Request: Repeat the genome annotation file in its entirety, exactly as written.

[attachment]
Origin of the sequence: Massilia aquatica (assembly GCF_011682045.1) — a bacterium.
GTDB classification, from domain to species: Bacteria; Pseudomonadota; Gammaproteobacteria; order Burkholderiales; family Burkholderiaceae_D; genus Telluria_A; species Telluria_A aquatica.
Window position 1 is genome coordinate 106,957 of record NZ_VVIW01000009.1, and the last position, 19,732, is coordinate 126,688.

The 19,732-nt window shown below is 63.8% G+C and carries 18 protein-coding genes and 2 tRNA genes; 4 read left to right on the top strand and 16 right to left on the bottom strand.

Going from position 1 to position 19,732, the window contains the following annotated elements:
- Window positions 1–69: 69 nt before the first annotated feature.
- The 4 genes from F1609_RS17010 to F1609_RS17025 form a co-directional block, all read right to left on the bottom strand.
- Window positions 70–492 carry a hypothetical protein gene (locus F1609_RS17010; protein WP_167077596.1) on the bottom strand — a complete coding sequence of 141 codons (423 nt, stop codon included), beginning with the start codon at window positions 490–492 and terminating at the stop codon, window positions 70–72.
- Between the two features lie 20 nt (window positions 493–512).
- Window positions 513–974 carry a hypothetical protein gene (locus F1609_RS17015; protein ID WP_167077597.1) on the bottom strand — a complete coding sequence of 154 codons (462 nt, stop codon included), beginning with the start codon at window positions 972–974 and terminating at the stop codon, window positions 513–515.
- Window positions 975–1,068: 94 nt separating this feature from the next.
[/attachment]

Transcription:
Origin of the sequence: Massilia aquatica (assembly GCF_011682045.1) — a bacterium.
GTDB classification, from domain to species: Bacteria; Pseudomonadota; Gammaproteobacteria; order Burkholderiales; family Burkholderiaceae_D; genus Telluria_A; species Telluria_A aquatica.
Window position 1 is genome coordinate 106,957 of record NZ_VVIW01000009.1, and the last position, 19,732, is coordinate 126,688.

The 19,732-nt window shown below is 63.8% G+C and carries 18 protein-coding genes and 2 tRNA genes; 4 read left to right on the top strand and 16 right to left on the bottom strand.

Going from position 1 to position 19,732, the window contains the following annotated elements:
- Window positions 1–69: 69 nt before the first annotated feature.
- The 4 genes from F1609_RS17010 to F1609_RS17025 form a co-directional block, all read right to left on the bottom strand.
- Window positions 70–492 carry a hypothetical protein gene (locus F1609_RS17010; protein WP_167077596.1) on the bottom strand — a complete coding sequence of 141 codons (423 nt, stop codon included), beginning with the start codon at window positions 490–492 and terminating at the stop codon, window positions 70–72.
- Between the two features lie 20 nt (window positions 493–512).
- Window positions 513–974 carry a hypothetical protein gene (locus F1609_RS17015; protein ID WP_167077597.1) on the bottom strand — a complete coding sequence of 154 codons (462 nt, stop codon included), beginning with the start codon at window positions 972–974 and terminating at the stop codon, window positions 513–515.
- Window positions 975–1,068: 94 nt separating this feature from the next.